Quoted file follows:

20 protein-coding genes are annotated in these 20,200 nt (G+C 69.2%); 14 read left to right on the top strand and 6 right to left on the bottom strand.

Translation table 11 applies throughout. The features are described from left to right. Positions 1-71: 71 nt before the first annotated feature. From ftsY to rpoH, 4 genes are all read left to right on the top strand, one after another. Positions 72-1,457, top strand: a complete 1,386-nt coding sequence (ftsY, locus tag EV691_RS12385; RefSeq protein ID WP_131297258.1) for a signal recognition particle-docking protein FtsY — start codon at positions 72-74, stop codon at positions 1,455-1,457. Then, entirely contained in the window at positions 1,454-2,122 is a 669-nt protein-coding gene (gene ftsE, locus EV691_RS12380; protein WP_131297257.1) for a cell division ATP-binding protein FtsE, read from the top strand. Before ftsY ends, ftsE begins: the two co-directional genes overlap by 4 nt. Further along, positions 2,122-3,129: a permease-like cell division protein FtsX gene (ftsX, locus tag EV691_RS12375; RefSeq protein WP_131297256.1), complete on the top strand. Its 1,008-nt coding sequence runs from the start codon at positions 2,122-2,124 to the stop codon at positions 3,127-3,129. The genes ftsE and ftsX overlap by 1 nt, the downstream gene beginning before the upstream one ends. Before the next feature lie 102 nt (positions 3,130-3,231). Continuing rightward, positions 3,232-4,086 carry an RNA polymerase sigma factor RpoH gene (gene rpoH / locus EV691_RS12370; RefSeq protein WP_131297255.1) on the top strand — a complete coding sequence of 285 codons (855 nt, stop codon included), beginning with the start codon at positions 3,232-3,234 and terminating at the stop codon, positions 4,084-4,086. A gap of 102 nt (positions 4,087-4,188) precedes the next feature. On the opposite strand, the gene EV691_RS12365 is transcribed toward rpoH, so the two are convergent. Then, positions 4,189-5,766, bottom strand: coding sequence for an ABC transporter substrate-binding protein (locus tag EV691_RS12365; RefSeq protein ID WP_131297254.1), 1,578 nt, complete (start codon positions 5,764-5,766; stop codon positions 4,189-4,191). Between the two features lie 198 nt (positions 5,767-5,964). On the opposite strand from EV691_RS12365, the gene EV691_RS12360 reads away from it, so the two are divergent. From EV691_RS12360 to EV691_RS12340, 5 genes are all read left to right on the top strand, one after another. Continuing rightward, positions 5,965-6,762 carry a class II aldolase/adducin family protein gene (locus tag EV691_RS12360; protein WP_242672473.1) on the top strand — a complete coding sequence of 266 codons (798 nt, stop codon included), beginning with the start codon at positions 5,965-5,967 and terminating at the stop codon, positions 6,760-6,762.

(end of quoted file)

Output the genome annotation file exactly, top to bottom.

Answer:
20 protein-coding genes are annotated in these 20,200 nt (G+C 69.2%); 14 read left to right on the top strand and 6 right to left on the bottom strand.

Translation table 11 applies throughout. The features are described from left to right. Positions 1-71: 71 nt before the first annotated feature. From ftsY to rpoH, 4 genes are all read left to right on the top strand, one after another. Positions 72-1,457, top strand: a complete 1,386-nt coding sequence (ftsY, locus tag EV691_RS12385; RefSeq protein ID WP_131297258.1) for a signal recognition particle-docking protein FtsY — start codon at positions 72-74, stop codon at positions 1,455-1,457. Then, entirely contained in the window at positions 1,454-2,122 is a 669-nt protein-coding gene (gene ftsE, locus EV691_RS12380; protein WP_131297257.1) for a cell division ATP-binding protein FtsE, read from the top strand. Before ftsY ends, ftsE begins: the two co-directional genes overlap by 4 nt. Further along, positions 2,122-3,129: a permease-like cell division protein FtsX gene (ftsX, locus tag EV691_RS12375; RefSeq protein WP_131297256.1), complete on the top strand. Its 1,008-nt coding sequence runs from the start codon at positions 2,122-2,124 to the stop codon at positions 3,127-3,129. The genes ftsE and ftsX overlap by 1 nt, the downstream gene beginning before the upstream one ends. Before the next feature lie 102 nt (positions 3,130-3,231). Continuing rightward, positions 3,232-4,086 carry an RNA polymerase sigma factor RpoH gene (gene rpoH / locus EV691_RS12370; RefSeq protein WP_131297255.1) on the top strand — a complete coding sequence of 285 codons (855 nt, stop codon included), beginning with the start codon at positions 3,232-3,234 and terminating at the stop codon, positions 4,084-4,086. A gap of 102 nt (positions 4,087-4,188) precedes the next feature. On the opposite strand, the gene EV691_RS12365 is transcribed toward rpoH, so the two are convergent. Then, positions 4,189-5,766, bottom strand: coding sequence for an ABC transporter substrate-binding protein (locus tag EV691_RS12365; RefSeq protein ID WP_131297254.1), 1,578 nt, complete (start codon positions 5,764-5,766; stop codon positions 4,189-4,191). Between the two features lie 198 nt (positions 5,767-5,964). On the opposite strand from EV691_RS12365, the gene EV691_RS12360 reads away from it, so the two are divergent. From EV691_RS12360 to EV691_RS12340, 5 genes are all read left to right on the top strand, one after another. Continuing rightward, positions 5,965-6,762 carry a class II aldolase/adducin family protein gene (locus tag EV691_RS12360; protein WP_242672473.1) on the top strand — a complete coding sequence of 266 codons (798 nt, stop codon included), beginning with the start codon at positions 5,965-5,967 and terminating at the stop codon, positions 6,760-6,762.